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Appellate Court Enforces Constructive Change Directive Provision, Grants Win To Otherwise Breaching Contractor

10 June 2022

Thomas H. Welby

Gregory J. Spaun

Construction projects are often expensive undertakings, with the expense increasing with the duration of the project. For that reason, owners and upstream contractors do whatever they can to stave off delays. One way they can stave off such delays is to include a provision requiring downstream contractors involved in a change order dispute to continue working pending the resolution of the dispute. An appellate court, in the recent case of McCarthy Concrete, Inc. v Banton Construction Co., reminded us that the violation of this type of provision constitutes an independent breach of the contract, and supports the imposition of liability the same as a breach of any other substantive provision of the contract.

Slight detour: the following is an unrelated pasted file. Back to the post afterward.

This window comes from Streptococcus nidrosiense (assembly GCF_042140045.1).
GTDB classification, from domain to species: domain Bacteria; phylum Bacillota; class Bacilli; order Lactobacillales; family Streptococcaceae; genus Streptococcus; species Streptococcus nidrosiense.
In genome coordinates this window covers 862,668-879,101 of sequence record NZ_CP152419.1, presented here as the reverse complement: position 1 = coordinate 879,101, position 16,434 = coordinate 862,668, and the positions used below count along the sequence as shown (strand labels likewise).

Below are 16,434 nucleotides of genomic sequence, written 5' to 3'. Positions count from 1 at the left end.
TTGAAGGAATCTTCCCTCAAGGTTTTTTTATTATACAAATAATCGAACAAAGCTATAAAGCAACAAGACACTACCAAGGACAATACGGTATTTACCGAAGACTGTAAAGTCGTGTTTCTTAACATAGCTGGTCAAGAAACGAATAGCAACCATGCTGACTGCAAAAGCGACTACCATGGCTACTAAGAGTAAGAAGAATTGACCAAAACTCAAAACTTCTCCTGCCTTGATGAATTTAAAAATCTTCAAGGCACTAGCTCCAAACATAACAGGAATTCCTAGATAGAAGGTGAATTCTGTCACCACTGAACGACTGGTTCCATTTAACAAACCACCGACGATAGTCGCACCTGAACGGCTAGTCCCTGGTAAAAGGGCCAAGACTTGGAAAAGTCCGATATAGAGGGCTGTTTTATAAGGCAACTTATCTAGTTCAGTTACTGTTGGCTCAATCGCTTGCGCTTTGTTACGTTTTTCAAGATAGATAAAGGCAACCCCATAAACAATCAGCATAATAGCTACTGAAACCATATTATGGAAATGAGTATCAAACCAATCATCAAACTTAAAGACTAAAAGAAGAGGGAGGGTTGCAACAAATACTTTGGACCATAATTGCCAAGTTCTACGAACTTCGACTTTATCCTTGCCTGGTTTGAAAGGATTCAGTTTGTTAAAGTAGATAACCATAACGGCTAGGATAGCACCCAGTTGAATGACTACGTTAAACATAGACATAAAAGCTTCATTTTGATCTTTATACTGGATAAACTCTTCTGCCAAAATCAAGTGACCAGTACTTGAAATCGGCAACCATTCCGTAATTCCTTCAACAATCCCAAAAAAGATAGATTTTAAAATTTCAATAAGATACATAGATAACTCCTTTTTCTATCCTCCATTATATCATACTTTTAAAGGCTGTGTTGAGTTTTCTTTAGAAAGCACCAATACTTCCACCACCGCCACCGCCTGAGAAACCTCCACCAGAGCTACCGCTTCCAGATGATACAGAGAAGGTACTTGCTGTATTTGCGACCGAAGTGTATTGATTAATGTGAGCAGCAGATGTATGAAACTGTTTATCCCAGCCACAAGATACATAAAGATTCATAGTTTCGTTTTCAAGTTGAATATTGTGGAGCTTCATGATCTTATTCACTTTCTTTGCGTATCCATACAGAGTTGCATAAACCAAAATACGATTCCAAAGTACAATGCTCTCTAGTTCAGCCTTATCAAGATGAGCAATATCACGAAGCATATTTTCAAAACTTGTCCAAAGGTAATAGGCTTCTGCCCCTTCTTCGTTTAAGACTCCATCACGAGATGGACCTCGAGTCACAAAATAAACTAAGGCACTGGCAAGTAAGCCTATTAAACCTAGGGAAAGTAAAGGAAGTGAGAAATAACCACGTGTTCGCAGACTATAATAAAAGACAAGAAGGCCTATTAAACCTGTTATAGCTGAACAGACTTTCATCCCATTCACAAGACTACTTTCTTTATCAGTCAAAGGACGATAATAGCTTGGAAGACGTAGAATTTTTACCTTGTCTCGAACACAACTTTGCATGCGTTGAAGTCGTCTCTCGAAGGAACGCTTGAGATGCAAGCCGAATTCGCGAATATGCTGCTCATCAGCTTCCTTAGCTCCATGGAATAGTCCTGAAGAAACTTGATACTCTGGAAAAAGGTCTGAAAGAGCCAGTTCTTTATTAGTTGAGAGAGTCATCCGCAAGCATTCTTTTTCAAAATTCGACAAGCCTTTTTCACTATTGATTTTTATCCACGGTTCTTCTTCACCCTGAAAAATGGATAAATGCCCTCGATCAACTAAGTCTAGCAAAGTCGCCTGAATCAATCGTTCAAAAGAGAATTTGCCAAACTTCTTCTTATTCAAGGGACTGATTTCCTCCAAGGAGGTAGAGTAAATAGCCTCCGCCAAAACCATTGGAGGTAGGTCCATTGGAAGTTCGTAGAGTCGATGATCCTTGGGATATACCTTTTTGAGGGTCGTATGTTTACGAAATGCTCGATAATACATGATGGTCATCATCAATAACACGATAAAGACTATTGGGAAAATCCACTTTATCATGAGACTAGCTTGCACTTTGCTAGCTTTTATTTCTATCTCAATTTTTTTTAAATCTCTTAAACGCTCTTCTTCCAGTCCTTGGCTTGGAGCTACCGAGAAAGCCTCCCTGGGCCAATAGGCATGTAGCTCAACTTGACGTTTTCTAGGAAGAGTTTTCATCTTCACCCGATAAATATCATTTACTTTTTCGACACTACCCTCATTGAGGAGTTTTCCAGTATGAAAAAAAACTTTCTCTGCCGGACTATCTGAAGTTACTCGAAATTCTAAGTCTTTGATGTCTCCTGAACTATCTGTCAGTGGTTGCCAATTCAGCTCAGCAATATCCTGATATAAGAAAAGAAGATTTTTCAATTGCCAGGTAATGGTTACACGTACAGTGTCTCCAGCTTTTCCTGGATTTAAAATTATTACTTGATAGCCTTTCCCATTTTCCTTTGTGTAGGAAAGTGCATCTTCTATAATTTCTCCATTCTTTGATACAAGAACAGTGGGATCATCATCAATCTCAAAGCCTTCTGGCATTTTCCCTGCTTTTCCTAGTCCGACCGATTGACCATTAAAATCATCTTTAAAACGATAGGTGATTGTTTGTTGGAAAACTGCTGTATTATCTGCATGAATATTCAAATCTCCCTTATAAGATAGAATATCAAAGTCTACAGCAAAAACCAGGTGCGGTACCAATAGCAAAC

In the early 2010s, Amtrak undertook to expand its Empire Corridor trackage between its Albany-Rensselaer and Schenectady train stations by adding a fourth track. In April of 2014, Amtrak hired Middlesex Corp. as its general contractor which, in turn, retained Banton Construction Company to perform a specified scope of work in connection with the project. In October of 2014, Banton hired McCarthy Concrete to complete the concrete work for the platform extensions. This work included the structural concrete for the pile caps and inspection pits, and the concrete overlay for the platforms. The lump sum subcontract had certain enumerated exclusions, including concrete pumping and tactile work, and included unit pricing for the actual quantity of concrete used. As to claimed changes, the subcontract also contained a provision requiring McCarthy to “immediately perform the work as changed without delay”, and “pending resolution of any claim, dispute or other controversy, nothing shall excuse McCarthy from proceeding with prosecution of the work”.